There are few places in the country that personify the radical whims of Mother Nature as well as the state of Iowa. Last year, Iowa and much of the upper Midwest suffered under record flooding when major rivers left their banks. This year, Iowa farmers are facing one of the worst droughts in decades. The entire state is experiencing drought conditions that are considered either “severe or extreme.”
Leo Ettleman, an Iowa farmer who lost nearly everything last year to the flood waters of the Missouri, was back on his feet again this year planting his fields and hoping for better luck. “The house, the barn, all the buildings, all the fields, everything was swallowed by the great Missouri,” Ettleman said of last year.
Ettleman says that through it all, having crop insurance gave him a “great peace of mind” knowing that when the waters receded, he, his father and his son could return to farming. The Ettlemans are likely again drawing some comfort from the fact that they always purchase crop insurance to hedge the unpredictability of Mother Nature.
Leo Ettleman, Percival, Iowa
The Ettleman farm is located on some of the richest bottomland in the state; in the part of the country that many believe is one of the best locations on earth to farm corn and soybeans. Leo Ettleman has been farming his whole life, and in his 57 years on the fourth-generation family farm that is close to the Missouri river, he’s well aware of the ups and downs of farming on bottomland: “In the good years, it’s the best land around and your yields will be high,” said Ettleman. “But in the bad years, flooding is always a possibility.”
The Ettleman farm – which consists about 2,300 acres of corn and soybeans plus a cow-calf operation – has flooded before, in 2008 and 1993, but that was mostly due to the fact that high water in the river kept his land from draining and the water just sat on the saturated fields. But nothing in living memory could prepare the family for what they would be facing in 2011.
The year actually started off great, with adequate rainfall over the winter and into the early spring. By April, the corn and soybeans were doing well, and crop prices were steadily ticking up. “Yes, 2011 could definitely be a good year,” Ettleman thought to himself.
Then came the rain, both directly on his farm, but more importantly far upstream. Record snowfall during the winter in the Rockies, which carried more than double its average snowpack, began melting quickly. This, combined with heavy spring rains, which according to the National Weather Service dumped nearly a year’s worth of rain in a two-week period over the upper Missouri River basin, would spell inundation for those living downstream.
By Memorial Day weekend, the news came to families near the Missouri River that they would have to evacuate for two weeks. Ettleman explained that the task before them was enormous, as three generations of the Ettleman family, living in three different houses, and all of the livestock and machinery, were to be moved to higher ground. “But moving to higher ground and hoping for the best was the only option,” he said.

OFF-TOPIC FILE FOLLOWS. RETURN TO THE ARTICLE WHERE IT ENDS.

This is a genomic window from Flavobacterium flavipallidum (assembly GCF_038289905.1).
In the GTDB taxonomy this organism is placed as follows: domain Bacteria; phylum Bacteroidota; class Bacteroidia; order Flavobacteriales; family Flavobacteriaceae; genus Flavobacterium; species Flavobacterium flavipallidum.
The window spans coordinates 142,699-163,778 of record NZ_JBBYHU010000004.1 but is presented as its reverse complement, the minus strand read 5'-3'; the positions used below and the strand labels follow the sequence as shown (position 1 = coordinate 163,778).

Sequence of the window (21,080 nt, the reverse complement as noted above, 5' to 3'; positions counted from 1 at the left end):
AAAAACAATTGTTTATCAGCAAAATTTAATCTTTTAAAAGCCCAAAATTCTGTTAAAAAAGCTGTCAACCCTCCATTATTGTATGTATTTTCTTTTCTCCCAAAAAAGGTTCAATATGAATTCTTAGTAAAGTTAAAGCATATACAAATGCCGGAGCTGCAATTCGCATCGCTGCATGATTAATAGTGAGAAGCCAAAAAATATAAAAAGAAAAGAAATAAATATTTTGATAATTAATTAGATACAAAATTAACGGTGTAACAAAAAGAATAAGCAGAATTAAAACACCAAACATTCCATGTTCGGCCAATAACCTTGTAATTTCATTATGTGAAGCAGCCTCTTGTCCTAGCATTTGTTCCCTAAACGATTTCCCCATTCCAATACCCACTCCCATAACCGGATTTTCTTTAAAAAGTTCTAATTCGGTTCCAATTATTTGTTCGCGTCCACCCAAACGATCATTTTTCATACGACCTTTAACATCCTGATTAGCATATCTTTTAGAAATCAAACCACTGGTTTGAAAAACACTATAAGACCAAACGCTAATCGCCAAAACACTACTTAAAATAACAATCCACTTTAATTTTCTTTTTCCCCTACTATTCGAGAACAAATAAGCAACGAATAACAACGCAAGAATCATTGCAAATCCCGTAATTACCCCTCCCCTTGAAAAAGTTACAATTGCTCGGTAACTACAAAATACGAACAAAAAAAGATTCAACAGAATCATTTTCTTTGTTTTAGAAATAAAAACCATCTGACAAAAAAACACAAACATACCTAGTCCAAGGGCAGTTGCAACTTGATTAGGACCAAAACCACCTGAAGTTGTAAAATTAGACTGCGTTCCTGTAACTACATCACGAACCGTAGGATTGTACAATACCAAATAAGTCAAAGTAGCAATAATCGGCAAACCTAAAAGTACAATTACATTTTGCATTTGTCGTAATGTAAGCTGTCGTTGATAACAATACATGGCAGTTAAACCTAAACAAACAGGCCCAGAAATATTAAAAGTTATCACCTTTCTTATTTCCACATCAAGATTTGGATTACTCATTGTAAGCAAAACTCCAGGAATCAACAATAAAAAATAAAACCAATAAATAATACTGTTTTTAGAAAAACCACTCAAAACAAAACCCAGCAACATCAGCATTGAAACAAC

On June 13, the first breach occurred in the long flood control system, roughly 10 miles south of their farm, near Hamburg, Iowa. On June 30, the crisis hit much closer to home as the levee failed near his parents’ home in Fremont. That signaled the beginning of a massive inundation that would leave nearly every farm in every direction under five feet of water. It would last four months.
By the time the levees failed, the Missouri River, which is normally a few hundred feet wide in this part of Iowa, was six miles across where the Ettlemans live.
“The house, the barn, all the buildings, all the fields, everything was swallowed by the great Missouri,” Ettleman said. June, July, August, and even into September, the water was still there. “We could get on a levee and drive down to where we could keep an eye on our property with binoculars and so we knew we had 3 to 5 feet of water against our house but the structure was not destroyed,” he said.
Ettleman and the other farmers in the area attended disaster meetings at the local high school and were apprised of the status of the flood and what to expect once the water left.
Thankfully for Ettleman, he had purchased 80 percent multi-peril coverage on his crops, along with rain and hail damage. Ettleman says that through it all, having crop insurance gave him a “great peace of mind” knowing that when the waters receded, he, his father and his son could return to farming.
Ettleman worked directly with his crop insurance agent and the local claims adjuster to ensure that everyone had everything they needed to get his claim filed. “We got the paperwork started early to get the ball rolling so that when it was time to file my claim, I’d be ready,” he said.
When the Missouri finally receded it left a strange, almost lunar landscape in its path. “Everything was a mess,” he said. “There was three feet of sand in my parent’s house.” The fields were full of trees, debris, trash, and scour holes that could swallow your car. “There were 3 to 5 foot sand drifts in the middle of some of my best fields,” he added. “In some places, I had lost 2 to 3 feet of topsoil from some of my most productive fields.”
With his claim filed and the promise of an indemnity check on its way, Ettleman and his family worked the fields diligently over the winter, testing the soil to see if it could support a crop the following spring and filling the large holes left by the river with the copious amounts of sand that it had also deposited on their farm. And what a difference a year – and an indemnity – can make.
“Right now,” he said, “we’re looking a whole lot better than we thought we would, with 99 percent of our farm planted for the 2012 crop.”
“There’s only about 3 acres that have so much sand on them that we couldn’t plant them,” he noted, “and that will give us something to do this winter.”